Once you have a working idea of the market you’d like to serve, you need to dig deeper to test your assumptions. The process starts with market research: analyze your best potential customers, your competitors, your market’s predisposition toward your products and services, and your ability to serve these people so well as to make you their vendor of choice.

Market research can provide relevant information for establishing a solid foundation under any business. Even if you have been in business for years, it’s a good idea to stay up-to-date with market research that might help you understand where your market niche is going.

Market research can, among other things, help you understand your potential customers, the likelihood that they’ll buy your products and services, why they’ll buy them, and how much they’ll pay. Market research can also help you evaluate your competitors’ strengths and weaknesses, thereby providing one of the keys to dominating your niche.

I’ve always held that market research is the most underutilized secret weapons for small business success. This became especially relevant when, several years ago, I helped the owner of a start-up software wholesale business prepare for launch.

During our first meeting, it didn’t take long to see that his entire business model was based on untested assumptions about his target market. I instructed him to postpone launch and call several potential customers to ask them what they thought of his positioning and marketing strategy.

The results were profound. Not only did my client see how easy (and eye opening) simple market research can be for testing assumptions about your target market, it also enabled him to reposition his business and redesign his marketing strategy.

Here’s a summary, in my client’s own words, of his experience and results:

I’ve finally learned that the secret to positioning and growing any company for success is conducting as much market research as possible.

Prior to conducting market research for my company, I developed services and marketing strategies that were based on my assumptions about what customer’s wanted from my company. I was about to launch based on these assumptions when you strongly suggested that I take time to do market research.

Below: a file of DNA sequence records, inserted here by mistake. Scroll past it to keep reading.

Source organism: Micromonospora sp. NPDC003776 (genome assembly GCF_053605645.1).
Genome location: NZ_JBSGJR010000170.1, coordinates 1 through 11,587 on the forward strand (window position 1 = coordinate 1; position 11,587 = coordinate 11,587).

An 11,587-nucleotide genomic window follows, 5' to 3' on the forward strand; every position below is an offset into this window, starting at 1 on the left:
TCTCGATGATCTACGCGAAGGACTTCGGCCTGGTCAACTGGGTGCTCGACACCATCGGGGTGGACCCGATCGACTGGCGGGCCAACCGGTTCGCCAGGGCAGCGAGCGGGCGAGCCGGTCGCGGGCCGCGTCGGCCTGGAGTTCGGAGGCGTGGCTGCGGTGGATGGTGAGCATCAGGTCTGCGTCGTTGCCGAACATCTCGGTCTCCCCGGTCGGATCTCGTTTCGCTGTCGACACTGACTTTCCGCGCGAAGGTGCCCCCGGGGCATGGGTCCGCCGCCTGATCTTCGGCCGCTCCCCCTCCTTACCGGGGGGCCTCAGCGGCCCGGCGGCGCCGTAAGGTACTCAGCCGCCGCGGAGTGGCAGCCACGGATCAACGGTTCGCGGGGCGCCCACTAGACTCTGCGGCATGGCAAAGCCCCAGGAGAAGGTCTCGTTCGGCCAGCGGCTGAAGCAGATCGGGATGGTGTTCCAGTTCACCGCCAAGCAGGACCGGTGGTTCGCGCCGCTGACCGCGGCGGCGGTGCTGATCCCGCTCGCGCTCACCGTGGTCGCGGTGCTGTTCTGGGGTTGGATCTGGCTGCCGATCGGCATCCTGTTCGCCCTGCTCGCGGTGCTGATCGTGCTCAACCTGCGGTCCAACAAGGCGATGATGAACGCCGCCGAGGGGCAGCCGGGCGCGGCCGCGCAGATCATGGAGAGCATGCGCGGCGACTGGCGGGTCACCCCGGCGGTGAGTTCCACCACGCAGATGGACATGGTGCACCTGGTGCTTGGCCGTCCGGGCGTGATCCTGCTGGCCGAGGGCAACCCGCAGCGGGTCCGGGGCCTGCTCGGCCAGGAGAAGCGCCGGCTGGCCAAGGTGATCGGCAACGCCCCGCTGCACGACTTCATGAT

Following your advice, I created a list of the top 10-12 companies in my geographic area with the most potential of needing our services. I took several days and called each one, asking them a series of questions and took copious notes.

I asked each company how much they paid for services like ours, what their profit margins were, how much software they purchased per month, and what the top 3-4 most important aspects they expected their software vendors to have. I also asked what trade journals they read, what websites they visited, who there top vendors were, etc.

These simple conversations enabled me to visit the competitors’ websites and thereby create my product prices, return policies, shipping policies, etc., based on what these vendors where doing.

When I talked with each prospect, I explained my company’s business model and asked them if they thought it was appealing, or if they saw any flaws in my model.

To my surprise, I found out a few surprising things. First of all, my original marketing strategy was going to be solely based on how cheap our prices are, because I thought that price was the most important buying factor for our potential clients.

As it turns out, almost everyone I talked to told me that fast and reliable shipping was the most important thing to them, followed by an extremely efficient customer service department as the second most important thing. Price actually came third.

Based on this information, I completely changed my marketing to focus on our fast FedEx shipping services and 24-hour customer support response time. I also discovered that I could increase my profit margins by 15% without hurting sales and dramatically increase our profits every month.

I never would have known this was possible had I not taken the time to conduct this research!

Another great advantage to talking directly with prospects and customer’s is that they will tell you exactly how to sell them on your services. They will stress what is most important to them, and if you record the conversations, you can copy exactly what they say word for word in your marketing campaigns. It’s extremely powerful.

Needless to say, I am very happy with my market research results. It has helped me establish a company that is tailored to provide exactly what potential prospects are looking for, and it has given me invaluable information that I can use for marketing, profit projections, and word of mouth marketing.

The market research that I conducted has given me a complete idea of who my customers are, what they want, and how to sell them. It’s made all the difference in the world.

Getting Close

As you refine your market niche, you need to develop an insider’s understanding of your prospects. This means personally experiencing the world your clients and customers live and work in, so that you really understand their daily concerns.

Like my former client, actively explore how your customers live, work, and spend their time. Get to know the key players within your niche, and understand the structure and dynamics of of your market.

By challenging your initial assumptions and getting personally involved enough to see through the eyes of your prospects, you can avoid the “80 percent” failure trap and build your business on a fact-based foundation.